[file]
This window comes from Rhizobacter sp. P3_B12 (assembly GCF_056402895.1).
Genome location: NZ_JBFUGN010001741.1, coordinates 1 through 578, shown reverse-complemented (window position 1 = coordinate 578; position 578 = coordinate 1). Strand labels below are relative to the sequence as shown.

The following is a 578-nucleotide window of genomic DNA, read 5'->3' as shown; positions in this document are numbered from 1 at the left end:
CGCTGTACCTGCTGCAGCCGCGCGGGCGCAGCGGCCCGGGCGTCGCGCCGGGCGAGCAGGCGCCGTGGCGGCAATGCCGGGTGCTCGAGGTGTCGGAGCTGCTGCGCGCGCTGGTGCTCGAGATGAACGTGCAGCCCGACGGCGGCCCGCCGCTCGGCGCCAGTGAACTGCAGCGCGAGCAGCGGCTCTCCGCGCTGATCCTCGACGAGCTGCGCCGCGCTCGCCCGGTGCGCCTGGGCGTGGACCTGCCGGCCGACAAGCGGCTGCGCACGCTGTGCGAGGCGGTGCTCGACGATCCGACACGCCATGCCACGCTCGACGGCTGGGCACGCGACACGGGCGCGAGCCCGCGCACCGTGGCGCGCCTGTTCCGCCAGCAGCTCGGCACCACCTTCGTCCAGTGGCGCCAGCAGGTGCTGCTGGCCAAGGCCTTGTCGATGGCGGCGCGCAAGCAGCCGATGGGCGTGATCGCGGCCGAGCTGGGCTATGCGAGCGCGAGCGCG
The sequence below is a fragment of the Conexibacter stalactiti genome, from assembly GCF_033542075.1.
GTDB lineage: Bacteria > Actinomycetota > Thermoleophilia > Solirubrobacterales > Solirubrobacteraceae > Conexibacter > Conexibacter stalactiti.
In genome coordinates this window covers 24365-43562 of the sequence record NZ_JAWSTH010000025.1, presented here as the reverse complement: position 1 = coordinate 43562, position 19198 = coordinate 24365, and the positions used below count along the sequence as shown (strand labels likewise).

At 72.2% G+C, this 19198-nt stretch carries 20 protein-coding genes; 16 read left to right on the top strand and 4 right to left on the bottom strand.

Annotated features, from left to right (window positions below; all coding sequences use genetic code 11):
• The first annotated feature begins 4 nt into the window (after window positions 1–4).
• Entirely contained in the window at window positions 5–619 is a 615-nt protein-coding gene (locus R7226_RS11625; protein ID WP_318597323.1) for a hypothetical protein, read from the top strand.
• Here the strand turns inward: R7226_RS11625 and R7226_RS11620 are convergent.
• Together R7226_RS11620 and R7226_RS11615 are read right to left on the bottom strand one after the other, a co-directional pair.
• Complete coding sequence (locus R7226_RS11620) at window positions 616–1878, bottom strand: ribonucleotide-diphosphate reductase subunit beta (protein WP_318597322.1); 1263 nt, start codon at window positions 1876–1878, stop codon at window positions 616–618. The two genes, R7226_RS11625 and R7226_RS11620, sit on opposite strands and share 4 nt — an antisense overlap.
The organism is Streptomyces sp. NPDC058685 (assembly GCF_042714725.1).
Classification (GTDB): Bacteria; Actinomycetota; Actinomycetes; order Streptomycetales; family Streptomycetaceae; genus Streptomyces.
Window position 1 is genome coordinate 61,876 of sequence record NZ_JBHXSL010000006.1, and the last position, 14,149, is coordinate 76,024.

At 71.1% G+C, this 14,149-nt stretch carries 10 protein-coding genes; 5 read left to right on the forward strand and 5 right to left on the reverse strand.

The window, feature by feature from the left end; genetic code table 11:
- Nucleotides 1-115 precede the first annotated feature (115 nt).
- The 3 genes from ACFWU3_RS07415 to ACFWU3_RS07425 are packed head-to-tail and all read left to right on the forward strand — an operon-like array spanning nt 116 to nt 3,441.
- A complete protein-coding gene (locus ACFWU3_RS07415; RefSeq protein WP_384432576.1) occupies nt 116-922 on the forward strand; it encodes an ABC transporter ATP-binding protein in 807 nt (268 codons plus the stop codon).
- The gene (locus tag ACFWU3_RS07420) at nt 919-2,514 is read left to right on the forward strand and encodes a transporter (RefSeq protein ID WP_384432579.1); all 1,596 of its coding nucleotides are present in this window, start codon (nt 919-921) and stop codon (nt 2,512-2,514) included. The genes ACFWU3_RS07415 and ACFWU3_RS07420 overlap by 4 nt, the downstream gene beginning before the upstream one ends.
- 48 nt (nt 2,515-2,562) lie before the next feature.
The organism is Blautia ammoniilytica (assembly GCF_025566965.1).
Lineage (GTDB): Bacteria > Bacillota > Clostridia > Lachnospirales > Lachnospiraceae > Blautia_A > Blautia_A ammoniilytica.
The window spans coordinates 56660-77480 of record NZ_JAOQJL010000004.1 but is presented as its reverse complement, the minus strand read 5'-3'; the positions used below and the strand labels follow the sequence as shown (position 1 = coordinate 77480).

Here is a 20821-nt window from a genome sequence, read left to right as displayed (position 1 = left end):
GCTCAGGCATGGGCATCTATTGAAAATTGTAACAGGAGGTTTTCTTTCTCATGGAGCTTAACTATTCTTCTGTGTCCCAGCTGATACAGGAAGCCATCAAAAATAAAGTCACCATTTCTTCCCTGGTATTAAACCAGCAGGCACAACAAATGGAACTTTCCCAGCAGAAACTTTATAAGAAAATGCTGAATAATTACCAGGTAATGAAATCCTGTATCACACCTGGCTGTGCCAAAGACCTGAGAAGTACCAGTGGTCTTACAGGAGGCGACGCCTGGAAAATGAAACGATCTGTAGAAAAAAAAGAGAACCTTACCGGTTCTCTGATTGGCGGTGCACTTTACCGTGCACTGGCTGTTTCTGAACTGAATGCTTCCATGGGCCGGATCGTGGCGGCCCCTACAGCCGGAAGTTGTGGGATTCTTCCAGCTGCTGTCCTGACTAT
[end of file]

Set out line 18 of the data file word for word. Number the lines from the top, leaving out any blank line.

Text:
At 71.1% G+C, this 14,149-nt stretch carries 10 protein-coding genes; 5 read left to right on the forward strand and 5 right to left on the reverse strand.